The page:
Readings 16, 17, and 18
Reading #16: Biomimicry: â€œHow Will We Make Things?â€? by Janine Benyus
1. Mimic. Thatâ€™s the whole point of biomimicry: to mimic natureâ€™s genius character, to imitate a quality down to the littlest detail because nature knows best. The reading gives the example of the adhesive that a mollusk uses to stick to objects under water. This adhesive is greater than any that man has been able to create. It uses fewer steps (to actually become an adhesive) and is more successful. It can even work under water! For this reason, biomimics are studying in great detail the molluskâ€™s adhesive to try to mimic it in their work.
2.Process. I thought it was really interesting how Janine Benyus explained how biomimics are not so interested in trying to imitate certain products of nature, but rather the process through which nature makes these products. â€œWhat we really want to do is imitate the manufacturing process, that is, how organisms manage to growâ€? (100). This makes sense though, because imitating the process is much more significant, a much greater feat, than just imitating natures products. If you can imitate the process, than you will know for sure that your product will turn out to be the same. This is the most difficult challenge: imitating the process.
1. Why do you think we did not use biomimicry in earlier designs/architecture? Or is there evidence that we did?
2. Give an example of another process in nature (not given in the reading or the lecture) that could be used in architecture/design.
Reading #17: Natures Numbers: â€œThe Natural Orderâ€? by Ian Stewart
1. Patterns. There are patterns all over in nature. They govern our universe. They are found in living and non-living things, such as seashells, flowers, and sand dunes. The two types include fractals and chaos. (Fractals are geometric repetition, and chaos is the â€œapparent randomness whose origins are entirely deterministicâ€? (3).) There are numeric patterns, geometric patterns, patterns of form, patterns of movement, etc. All patterns can be observed mathematically and can help to give â€œa deeper vision of the universe in which we live, and of our own place in itâ€? (11).
2. Mathematics. Patterns are an extremely intriguing part of our universe, but they are â€œnot just there to be admired, they are vital clues to the rules that govern natural processesâ€? (1) They require mathematics to study them in their complexities and to figure out the WHY and HOW; the answer to why they are formed and how they are formed; the reasons behind it all. Mathematics is used to â€œorganize and systemize our ideas about patternsâ€?, to come up with the rules that direct the patterns (1).
1. How can understanding these patterns give us a greater understanding of our world? How can this understanding help ultimately us in designing new buildings in architecture?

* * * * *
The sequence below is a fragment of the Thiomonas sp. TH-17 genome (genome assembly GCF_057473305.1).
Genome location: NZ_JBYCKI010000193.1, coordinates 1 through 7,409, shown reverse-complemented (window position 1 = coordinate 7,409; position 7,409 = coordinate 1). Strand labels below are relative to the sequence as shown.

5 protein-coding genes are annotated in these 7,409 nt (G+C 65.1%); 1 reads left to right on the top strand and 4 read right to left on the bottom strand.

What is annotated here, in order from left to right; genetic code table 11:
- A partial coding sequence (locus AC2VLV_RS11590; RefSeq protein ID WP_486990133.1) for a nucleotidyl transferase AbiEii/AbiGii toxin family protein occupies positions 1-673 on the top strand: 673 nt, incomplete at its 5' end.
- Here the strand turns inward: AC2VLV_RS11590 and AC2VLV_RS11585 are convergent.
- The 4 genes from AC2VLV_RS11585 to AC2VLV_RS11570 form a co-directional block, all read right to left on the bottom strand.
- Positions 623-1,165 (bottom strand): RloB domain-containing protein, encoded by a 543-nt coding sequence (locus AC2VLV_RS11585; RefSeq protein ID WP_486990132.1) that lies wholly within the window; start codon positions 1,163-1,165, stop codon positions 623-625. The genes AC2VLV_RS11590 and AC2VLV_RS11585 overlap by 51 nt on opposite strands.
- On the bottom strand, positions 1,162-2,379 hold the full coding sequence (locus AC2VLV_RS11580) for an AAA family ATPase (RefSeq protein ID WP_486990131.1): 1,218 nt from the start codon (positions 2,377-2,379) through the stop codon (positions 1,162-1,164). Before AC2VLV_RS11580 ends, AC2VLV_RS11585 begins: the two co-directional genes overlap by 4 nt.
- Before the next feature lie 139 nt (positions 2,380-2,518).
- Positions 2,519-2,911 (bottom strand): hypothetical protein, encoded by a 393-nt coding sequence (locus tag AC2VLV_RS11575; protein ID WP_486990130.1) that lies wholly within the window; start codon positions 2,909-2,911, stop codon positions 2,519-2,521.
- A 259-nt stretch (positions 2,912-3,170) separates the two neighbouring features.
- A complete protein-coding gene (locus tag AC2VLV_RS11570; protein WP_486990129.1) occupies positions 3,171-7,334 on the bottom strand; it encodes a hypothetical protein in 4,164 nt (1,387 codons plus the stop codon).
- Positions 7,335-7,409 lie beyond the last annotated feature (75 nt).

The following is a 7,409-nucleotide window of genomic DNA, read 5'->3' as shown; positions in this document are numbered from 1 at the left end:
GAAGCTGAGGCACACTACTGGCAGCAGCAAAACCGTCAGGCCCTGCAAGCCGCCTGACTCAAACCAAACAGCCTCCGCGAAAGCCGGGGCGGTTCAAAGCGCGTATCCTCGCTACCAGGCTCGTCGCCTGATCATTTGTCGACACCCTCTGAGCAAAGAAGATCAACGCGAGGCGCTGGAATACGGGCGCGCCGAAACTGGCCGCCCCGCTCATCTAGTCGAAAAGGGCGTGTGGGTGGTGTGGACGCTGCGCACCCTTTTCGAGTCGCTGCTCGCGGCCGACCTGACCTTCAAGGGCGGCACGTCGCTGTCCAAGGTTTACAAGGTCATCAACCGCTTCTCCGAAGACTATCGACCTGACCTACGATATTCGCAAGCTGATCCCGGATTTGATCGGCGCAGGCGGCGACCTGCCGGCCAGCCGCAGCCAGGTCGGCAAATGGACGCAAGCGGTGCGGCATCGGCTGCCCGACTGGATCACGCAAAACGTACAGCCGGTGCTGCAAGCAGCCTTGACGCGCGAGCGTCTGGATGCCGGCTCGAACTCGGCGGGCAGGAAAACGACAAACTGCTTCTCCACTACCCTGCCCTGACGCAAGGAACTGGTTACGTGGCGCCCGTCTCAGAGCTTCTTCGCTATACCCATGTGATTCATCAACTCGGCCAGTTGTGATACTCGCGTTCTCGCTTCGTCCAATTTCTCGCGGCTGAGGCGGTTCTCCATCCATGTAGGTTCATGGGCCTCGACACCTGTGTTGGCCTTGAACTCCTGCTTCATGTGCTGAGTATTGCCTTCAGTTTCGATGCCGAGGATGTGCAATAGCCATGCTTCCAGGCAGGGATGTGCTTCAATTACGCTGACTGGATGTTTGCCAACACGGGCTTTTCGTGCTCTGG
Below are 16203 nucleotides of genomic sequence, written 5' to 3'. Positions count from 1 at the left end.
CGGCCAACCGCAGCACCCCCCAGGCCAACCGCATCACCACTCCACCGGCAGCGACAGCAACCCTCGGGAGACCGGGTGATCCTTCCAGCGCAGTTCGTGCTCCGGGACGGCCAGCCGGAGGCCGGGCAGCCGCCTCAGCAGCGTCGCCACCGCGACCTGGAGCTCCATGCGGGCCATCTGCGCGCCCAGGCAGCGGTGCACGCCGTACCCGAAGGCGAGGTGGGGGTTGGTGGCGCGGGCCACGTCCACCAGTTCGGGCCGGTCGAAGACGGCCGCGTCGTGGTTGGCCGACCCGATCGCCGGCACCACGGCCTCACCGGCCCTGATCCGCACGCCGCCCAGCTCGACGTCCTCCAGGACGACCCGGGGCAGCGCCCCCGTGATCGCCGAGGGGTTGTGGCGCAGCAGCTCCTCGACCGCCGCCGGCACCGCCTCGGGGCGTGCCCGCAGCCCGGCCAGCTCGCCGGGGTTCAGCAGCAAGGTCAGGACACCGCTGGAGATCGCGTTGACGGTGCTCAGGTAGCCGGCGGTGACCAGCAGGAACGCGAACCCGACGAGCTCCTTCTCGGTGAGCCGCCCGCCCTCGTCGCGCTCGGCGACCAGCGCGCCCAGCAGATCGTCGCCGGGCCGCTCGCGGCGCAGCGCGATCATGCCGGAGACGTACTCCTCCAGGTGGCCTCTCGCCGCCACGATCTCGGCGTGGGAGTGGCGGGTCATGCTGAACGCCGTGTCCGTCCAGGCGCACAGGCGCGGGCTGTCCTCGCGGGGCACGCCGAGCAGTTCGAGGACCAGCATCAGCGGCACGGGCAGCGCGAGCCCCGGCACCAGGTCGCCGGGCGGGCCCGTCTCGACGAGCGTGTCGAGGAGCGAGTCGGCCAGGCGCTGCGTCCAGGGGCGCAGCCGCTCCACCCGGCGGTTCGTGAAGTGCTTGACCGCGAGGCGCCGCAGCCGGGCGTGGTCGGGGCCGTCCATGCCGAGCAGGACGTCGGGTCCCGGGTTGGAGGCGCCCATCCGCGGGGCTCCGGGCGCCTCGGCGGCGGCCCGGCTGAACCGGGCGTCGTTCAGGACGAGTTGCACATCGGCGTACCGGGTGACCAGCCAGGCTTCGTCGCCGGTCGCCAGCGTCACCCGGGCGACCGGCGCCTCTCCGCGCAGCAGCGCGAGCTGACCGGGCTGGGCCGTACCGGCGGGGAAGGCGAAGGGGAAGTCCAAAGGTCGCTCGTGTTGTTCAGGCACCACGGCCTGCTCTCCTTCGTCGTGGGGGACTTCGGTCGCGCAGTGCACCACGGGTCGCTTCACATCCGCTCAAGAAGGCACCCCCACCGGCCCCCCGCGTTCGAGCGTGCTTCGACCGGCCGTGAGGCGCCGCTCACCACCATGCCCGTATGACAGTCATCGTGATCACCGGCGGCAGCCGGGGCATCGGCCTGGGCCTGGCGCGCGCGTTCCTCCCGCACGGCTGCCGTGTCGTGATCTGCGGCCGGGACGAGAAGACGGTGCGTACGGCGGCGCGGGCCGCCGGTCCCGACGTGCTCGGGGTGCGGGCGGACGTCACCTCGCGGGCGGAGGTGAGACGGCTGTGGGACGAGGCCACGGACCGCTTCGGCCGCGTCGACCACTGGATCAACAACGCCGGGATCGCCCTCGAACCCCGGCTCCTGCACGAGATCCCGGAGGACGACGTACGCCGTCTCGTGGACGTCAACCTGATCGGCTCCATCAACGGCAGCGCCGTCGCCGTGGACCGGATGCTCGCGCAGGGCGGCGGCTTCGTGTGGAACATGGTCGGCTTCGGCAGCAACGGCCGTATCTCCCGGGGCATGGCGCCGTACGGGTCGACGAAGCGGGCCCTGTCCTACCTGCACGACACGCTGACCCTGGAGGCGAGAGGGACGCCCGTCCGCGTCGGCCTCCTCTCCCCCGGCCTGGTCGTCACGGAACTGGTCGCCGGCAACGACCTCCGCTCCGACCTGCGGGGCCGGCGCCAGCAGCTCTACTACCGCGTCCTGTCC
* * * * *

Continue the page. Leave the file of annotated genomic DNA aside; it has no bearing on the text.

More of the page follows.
2. How can we continue to further our understanding of natures many patterns? Will there ever come to be a point where we have discovered all of them?
Reading #18: The World Treasury of Physics, Astronomy, and Mathematics: â€œMathematics and Creativityâ€? by Alfred Adler
1. Skepticism. I was really surprised to hear that skepticism is a major part of mathematics. However, the reading really convinced me that this is true. Because many things that seem to be true at first instinct end up ultimately false, mathematicians have learned to not believe anything unless it has been proven over and over again to be true. â€œThe mathematician learns early to accept no fact, to believe no statement, however apparently reasonable or obvious or trivial, until it has been proved, rigorously and totally, by a series of steps proceeding from universally accepted first principlesâ€? (439). They have learned to become skeptics because it is the only way that they can do their work accurately without allowing the occurrence of a major mistake. The reading gave many examples of occurrences where something that seems obviously true has in the end been proven false, and therefore emphasizing the importance of statements and â€˜factsâ€™ to be tested repeatedly before believed to be true.
2. Exploration. â€œThe essential feature of mathematical creativity is the exploration, under the pressure of powerful implosive forces, of difficult problems for whose validity and importance the explorer is eventually held accountable by realityâ€? (445). Exploration is one of the most important factors of mathematical creativity. It is vital that mathematicians explore all their options and look for the most difficult problems and solve them, rather than going for the easiest ones. These difficult problems have a more valuable solution. The more mathematicians explore and the more work they put into their exploration, the greater their results will be.
1. How can mathematics be creative? Give examples.
2. Alfred Adler gives many stereotypical examples of what mathematicians can and cannot do when it comes to certain jobs/disciplines. Is this right of him to categorize all mathematicians into these stereotypes? Do you believe his assumptions are accurate?